We’re at the store. I get a sensorial overload from all the Christmas displays and turn to my iPhone for a visual break. My apps are all familiar to me, at least, and they never overwhelm me. Shopping’s overwhelming. I remember telling a friend of mine that, back in college, when I’d go out shopping with my close friends I’d manage to write a whole paper in my head during the time it took them to find what they were looking for at Banana Republic. Back to the store. I start texting.

“Hey! Be present now. Texting?! We’ve got to get out of here quickly, right?”
“I am present,” I say. “I can do both. I can look for frozen salmon the same time I text so-and-so about this one thought I had earlier how Expressionism…. Yeah, never mind. You’re right. Be present. Let’s get that salmon.”

As much as I appreciate Web 2.0 and all the things of value it has to offer, I have yet to get sold on Twitter. I tried it for a few days when I was traveling out West last March. Since I travel frequently, I thought I’d get into tweeting with time. But I haven’t and the reason is I don’t get much out of it. I still prefer blogging. Now, while I find it useless to tweet personally, I find it most useful to read other people’s tweets. Some of their statements are quite entertaining and, more often than not, educational. For example, it’s via Twitter that I’ve discovered new music, new tour dates of my favorite musicians, interesting new book titles, and what the next great iPhone app can do.

Twitter makes more sense when you travel, I find. The thing is, when a seemingly interesting idea strikes me, my sense of privacy is such that I still feel more comfortable sharing it with what I call ‘class A’ fellow texters, i.e., the people in my address book who not only see communication over text the way I do but who also share generally similar attitudes toward certain content. Most importantly, these folks get what it’s like to start tackling new topics in medias res. Texting is about saying much by using less. Much like Twitter. The economy of speech is what informs both forms of communication. The reason I prefer the former, however, is mostly because of privacy and a commonality of aesthetics sensibilities.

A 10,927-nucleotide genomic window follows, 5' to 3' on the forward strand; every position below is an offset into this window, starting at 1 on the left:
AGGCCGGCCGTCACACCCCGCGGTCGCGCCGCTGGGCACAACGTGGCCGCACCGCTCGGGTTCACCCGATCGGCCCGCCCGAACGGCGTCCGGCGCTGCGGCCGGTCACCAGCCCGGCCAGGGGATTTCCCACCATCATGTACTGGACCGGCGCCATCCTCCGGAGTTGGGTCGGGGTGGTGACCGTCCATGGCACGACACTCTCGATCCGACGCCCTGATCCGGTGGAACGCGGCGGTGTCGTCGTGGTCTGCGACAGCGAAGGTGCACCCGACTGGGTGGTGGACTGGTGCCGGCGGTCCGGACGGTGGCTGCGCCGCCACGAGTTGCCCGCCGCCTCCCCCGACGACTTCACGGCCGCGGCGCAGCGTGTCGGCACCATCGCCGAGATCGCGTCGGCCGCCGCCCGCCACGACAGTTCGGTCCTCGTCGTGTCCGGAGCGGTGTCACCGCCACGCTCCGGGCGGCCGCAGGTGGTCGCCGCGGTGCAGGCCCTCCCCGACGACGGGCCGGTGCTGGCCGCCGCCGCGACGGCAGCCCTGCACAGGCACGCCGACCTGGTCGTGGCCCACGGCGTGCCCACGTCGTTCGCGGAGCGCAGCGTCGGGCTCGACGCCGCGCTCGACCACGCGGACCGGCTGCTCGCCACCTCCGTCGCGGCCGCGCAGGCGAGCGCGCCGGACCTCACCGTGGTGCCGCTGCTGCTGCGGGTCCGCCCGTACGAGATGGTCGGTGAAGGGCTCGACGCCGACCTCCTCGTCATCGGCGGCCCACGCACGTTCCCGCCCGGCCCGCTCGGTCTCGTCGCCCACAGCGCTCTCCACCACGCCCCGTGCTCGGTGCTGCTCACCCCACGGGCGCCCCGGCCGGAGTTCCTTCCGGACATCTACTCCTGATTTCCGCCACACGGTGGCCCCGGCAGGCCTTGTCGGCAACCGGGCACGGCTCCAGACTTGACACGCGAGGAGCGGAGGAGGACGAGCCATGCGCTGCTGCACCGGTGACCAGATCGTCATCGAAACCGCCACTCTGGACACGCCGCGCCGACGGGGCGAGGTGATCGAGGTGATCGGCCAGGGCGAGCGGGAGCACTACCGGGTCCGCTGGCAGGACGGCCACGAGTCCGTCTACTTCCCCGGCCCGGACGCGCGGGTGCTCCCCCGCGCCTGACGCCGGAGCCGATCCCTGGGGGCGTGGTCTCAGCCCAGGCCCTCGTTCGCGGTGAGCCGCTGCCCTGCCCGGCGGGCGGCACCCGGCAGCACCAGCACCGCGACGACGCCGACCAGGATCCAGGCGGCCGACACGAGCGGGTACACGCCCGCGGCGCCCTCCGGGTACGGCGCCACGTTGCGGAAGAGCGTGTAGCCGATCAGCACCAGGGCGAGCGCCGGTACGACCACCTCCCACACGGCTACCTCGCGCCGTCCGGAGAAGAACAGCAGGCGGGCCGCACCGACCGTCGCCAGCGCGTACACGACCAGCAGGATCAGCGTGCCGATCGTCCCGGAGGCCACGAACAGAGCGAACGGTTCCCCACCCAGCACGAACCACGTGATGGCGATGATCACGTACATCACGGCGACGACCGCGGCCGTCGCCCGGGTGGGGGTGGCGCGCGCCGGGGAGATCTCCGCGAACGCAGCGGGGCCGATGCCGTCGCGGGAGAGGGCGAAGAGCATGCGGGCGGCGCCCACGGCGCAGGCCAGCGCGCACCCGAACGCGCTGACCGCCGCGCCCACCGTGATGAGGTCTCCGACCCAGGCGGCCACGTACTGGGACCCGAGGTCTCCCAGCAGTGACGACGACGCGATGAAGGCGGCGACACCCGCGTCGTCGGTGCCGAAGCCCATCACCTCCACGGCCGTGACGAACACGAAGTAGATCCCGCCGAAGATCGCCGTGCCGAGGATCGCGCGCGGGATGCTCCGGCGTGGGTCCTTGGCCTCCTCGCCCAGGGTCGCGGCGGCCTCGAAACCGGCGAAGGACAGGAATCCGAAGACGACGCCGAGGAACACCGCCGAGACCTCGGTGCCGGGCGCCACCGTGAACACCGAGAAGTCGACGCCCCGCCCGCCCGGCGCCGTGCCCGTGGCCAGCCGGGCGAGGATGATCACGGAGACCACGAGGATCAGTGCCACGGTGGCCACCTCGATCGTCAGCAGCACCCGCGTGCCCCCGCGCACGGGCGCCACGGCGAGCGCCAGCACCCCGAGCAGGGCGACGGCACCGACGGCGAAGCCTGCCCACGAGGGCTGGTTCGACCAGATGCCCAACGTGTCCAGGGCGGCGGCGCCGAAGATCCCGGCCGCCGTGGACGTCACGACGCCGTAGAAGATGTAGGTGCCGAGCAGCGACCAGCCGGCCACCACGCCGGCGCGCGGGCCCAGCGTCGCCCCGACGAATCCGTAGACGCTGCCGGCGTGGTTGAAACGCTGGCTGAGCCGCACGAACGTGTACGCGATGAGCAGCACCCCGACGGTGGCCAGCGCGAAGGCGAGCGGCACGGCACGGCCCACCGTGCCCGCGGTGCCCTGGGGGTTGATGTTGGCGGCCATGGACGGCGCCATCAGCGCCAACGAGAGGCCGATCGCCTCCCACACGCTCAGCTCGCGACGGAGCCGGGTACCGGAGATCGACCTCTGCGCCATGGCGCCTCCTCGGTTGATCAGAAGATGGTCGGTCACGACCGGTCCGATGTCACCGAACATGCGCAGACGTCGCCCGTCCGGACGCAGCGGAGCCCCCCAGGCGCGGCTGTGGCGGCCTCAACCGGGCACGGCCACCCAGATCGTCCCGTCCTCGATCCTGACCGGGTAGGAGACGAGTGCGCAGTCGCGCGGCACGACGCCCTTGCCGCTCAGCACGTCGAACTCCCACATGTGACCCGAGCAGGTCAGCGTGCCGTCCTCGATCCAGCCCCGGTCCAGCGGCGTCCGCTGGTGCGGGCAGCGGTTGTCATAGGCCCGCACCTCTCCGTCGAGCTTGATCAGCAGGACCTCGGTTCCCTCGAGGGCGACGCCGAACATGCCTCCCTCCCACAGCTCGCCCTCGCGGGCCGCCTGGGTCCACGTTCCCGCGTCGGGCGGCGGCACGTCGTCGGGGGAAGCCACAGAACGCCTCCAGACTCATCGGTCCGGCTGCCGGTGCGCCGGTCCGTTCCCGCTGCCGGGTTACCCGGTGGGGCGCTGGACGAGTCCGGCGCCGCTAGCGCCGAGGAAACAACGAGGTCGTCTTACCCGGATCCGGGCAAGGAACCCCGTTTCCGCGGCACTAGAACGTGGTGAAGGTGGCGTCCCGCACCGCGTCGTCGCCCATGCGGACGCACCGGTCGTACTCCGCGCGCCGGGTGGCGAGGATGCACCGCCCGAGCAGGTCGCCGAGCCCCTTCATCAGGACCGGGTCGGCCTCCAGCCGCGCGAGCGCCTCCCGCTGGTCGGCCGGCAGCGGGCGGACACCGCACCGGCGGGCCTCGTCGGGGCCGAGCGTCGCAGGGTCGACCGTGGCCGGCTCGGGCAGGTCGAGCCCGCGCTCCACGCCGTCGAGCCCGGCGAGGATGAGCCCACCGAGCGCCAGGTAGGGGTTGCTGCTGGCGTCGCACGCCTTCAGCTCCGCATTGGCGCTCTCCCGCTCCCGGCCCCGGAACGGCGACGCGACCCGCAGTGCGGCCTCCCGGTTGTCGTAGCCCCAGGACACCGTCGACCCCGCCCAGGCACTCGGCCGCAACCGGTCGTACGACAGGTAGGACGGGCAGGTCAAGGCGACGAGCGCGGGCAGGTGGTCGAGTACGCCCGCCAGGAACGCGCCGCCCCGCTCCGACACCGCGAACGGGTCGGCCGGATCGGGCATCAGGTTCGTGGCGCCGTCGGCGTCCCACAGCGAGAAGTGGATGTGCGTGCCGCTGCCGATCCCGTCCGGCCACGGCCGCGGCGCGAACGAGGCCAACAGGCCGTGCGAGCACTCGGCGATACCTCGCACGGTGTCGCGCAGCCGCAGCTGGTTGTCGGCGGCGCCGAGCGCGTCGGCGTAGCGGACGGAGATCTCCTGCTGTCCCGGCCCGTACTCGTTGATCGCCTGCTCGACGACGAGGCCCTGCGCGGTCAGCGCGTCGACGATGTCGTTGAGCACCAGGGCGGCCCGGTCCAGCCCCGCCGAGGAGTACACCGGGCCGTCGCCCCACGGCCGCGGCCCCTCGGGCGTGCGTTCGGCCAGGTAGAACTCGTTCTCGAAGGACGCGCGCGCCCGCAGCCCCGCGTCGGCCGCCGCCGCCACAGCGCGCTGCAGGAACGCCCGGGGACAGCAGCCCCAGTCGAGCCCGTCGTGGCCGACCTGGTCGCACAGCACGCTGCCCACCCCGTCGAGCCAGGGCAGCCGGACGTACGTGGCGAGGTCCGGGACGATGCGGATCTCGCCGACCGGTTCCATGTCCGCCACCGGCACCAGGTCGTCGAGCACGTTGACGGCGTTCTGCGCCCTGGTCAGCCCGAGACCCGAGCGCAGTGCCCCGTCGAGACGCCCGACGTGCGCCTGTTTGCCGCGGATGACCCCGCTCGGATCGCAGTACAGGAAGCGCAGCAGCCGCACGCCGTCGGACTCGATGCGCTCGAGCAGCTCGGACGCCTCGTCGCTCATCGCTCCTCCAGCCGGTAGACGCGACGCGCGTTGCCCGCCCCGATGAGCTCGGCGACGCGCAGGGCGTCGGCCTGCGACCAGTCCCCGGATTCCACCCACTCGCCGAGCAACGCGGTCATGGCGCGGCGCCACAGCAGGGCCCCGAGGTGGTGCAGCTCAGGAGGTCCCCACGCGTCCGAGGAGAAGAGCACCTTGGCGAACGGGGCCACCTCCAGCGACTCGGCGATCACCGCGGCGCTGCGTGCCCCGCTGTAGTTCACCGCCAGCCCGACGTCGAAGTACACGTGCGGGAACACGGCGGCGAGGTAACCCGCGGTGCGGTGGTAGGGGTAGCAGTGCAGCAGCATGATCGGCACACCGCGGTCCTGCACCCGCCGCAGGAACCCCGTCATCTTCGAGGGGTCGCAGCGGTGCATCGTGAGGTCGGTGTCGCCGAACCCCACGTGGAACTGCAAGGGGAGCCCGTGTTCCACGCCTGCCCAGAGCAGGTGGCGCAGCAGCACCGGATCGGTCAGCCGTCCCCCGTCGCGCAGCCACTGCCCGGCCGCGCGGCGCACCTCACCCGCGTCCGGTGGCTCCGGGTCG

Last night, for instance, I discussed with a fellow Class A texter why we both think Hank Azaria is underrated and why I need to give the music of Regina Spektor one more chance. I could have had the same conversation over Twitter but I feel more comfortable having it with the people I a) personally know, b) like rather well, and c) with whom I share similar aesthetic sensibilities. This does not mean however that I don’t enjoy a good tweet when I see one. So, it’s only apropos that I include what I just read this morning about Twitter. It’s a bit on Worldhum about some of the most entertaining tweets of the month of November that deal with the topic of travel. A few say:

@davidfarley
Teal blazer? Check. Linen trousers? Check. Speedboat for chasing drug lords? Check. I’m ready for Miami.

@Gadling
There’s no greater shower than one that washes off “airport.”

@NathanBransford
Hotels of America: your glasses are too small. I can’t drink water out of a thimble.

Read more here.

Categories: Creative Writing, Culture, Education, Entertainment, Living, Media Writing, Opinion, Technology, Writing (all kinds) | Tags: , , , , , , , , ,